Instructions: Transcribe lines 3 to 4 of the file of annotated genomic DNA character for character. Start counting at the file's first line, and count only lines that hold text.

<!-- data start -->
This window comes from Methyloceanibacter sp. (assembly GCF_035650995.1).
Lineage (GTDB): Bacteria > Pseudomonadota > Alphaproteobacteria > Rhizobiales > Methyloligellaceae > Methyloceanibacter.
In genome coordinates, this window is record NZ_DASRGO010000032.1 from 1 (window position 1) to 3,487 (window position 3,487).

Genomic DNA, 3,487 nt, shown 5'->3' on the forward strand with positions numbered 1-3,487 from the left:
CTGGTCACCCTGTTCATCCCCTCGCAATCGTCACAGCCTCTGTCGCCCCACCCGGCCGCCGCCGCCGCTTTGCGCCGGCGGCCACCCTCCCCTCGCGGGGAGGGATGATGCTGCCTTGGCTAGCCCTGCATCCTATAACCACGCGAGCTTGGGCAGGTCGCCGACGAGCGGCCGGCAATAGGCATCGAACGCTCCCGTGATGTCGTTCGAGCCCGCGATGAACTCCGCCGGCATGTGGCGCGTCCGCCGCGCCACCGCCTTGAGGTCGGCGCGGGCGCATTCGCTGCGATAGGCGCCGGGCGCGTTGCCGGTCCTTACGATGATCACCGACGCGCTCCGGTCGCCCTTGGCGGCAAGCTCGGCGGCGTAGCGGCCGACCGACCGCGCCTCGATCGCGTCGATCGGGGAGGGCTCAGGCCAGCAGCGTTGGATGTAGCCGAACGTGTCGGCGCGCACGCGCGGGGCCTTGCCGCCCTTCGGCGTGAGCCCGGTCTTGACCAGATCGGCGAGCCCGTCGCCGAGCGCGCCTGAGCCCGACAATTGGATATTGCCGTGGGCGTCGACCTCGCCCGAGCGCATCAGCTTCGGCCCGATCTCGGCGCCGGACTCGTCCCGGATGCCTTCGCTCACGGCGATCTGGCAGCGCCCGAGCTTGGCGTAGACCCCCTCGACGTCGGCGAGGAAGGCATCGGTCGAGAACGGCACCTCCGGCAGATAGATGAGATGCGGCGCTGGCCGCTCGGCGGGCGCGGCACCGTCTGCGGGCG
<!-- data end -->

In genome coordinates, this window is record NZ_DASRGO010000032.1 from 1 (window position 1) to 3,487 (window position 3,487).

Genomic DNA, 3,487 nt, shown 5'->3' on the forward strand with positions numbered 1-3,487 from the left: